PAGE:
[Editor’s Note: This review may contain spoilers]
Written by: S.D. Perry & Matthew K. Manning
Illustrations by: Ming Doyle
The latest DC-inspired book to come out of the wonderful publishing house Insight Editions is DC Comics: Anatomy of a Metahuman. This stunning and unique 160-page book created in partnership with Warner Bros. Consumer Products, on behalf of DC Entertainment, dissects the incredible abilities of DC characters like never before. Using beautifully illustrated anatomical cross sections depicting twelve different characters, the book, told from Batman’s unique perspective, explores how these metahumans’ physical makeup differs significantly from that of the average person.
There is so much to love about this book. It is unlike anything I’ve seen come out of DC, and that’s one of the main things that drew me to it. S.D. Perry and Matthew K. Manning do a brilliant job of tapping into the mind of Bruce Wayne, as this book is completely from his point of view. It reads beautifully like a man of science diving into the mysteries of the unknown. Almost everything is treated as theory and conjecture, as opposed to fact, which truly adds to the realism of this book. It goes deep into details, in a way I’ve never thought about before, breaking down everything in both macro and micro ways.
The first thing you read is Batman’s consideration of the use of body modifications, even referencing his infamous spinal injury at the hands of Bane. It’s things like this that really pull the reader into his world. As I was reading, the content of the book felt so real, and that is in large part due to the fantastic writing. But the writing doesn’t pack nearly as big of a punch if not for the amazing artwork by Ming Doyle. The entire book is “handwritten” and “hand drawn” by Bruce Wayne, and it’s this technique that really added to the beautiful realism.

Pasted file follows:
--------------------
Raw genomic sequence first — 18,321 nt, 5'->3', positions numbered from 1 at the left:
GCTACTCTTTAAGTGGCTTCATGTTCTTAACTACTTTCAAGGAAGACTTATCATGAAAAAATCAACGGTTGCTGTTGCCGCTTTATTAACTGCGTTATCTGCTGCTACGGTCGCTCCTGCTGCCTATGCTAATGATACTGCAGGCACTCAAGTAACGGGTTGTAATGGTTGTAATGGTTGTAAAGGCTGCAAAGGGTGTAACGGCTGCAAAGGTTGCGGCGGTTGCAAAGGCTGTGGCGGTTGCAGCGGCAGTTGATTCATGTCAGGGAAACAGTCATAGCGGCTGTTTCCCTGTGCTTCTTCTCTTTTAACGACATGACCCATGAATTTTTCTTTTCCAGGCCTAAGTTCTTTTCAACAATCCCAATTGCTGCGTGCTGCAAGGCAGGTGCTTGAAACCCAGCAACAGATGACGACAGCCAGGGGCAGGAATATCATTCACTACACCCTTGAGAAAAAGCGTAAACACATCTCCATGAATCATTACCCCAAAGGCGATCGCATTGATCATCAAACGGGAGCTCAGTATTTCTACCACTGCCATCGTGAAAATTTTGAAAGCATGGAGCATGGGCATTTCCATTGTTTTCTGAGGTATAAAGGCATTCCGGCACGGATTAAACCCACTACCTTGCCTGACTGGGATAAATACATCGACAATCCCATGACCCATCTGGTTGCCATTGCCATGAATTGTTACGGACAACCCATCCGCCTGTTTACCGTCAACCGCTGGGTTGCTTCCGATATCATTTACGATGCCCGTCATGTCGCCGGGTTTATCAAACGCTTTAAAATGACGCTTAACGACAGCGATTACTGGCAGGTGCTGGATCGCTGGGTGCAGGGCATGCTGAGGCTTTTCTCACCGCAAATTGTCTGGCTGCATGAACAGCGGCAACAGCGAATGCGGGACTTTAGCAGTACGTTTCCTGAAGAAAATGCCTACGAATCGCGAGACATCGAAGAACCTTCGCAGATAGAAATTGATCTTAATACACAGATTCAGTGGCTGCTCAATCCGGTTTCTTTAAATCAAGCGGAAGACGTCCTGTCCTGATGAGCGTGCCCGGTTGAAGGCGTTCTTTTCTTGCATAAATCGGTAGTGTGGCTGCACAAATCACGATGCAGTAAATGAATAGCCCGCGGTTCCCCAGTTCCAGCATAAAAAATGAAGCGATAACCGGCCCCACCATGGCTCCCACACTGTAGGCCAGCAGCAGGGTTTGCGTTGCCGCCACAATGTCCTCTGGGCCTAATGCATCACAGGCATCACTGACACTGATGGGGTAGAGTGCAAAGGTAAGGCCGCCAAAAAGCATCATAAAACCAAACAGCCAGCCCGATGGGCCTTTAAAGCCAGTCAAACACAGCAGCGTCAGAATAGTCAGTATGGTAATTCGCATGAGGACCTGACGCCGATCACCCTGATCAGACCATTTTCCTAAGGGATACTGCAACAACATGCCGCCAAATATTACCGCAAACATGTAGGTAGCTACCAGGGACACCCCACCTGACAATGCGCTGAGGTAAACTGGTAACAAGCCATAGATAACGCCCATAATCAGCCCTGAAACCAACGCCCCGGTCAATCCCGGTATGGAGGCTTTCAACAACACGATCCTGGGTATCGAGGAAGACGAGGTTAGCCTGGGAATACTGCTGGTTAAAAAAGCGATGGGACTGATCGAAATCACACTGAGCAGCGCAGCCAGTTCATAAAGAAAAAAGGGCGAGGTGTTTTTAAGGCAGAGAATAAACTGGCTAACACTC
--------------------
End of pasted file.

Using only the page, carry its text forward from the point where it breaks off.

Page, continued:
The first of Bruce’s “subjects” is, of course, Superman. This felt like a perfect starting point as he has so much going on, from a multitude of powers, to alien physiology. It sets the standard for what is to follow in the coming pages. We get a great sampling of characters from the DC universe, including Aquaman, Darkseid, Cheetah, Doomsday, Cyborg, and more. It even includes memos from such organizations as A.R.G.U.S., S.T.A.R. Labs, the DEO, and LexCorp.
And amidst everything, it even details various suits of armor that Batman has developed for some of these threats, such as the “Justice Buster”, the “Hellbat Armor” and the “Thrasher Suit”. These are fantastic additions that provide a nice, short break between some of these long entries.
The one and only negative I had was that I wanted more characters detailed in this book. One in particular was Wonder Woman. I was a bit surprised that she wasn’t in this, but at the end of the book we are given the impression that this may just be the first volume of many as a list of “Priority Subjects For Further Study” is written out, with Wonder Woman at the top of that list. So, if this is just the first of multiple volumes, I can’t wait to see Volume 2.
Overall, this is an amazing book, and is a must-get for any DC lover. It’s beautiful artwork and stellar writing make it absolutely worth the price. If you pick this book up, you won’t regret it.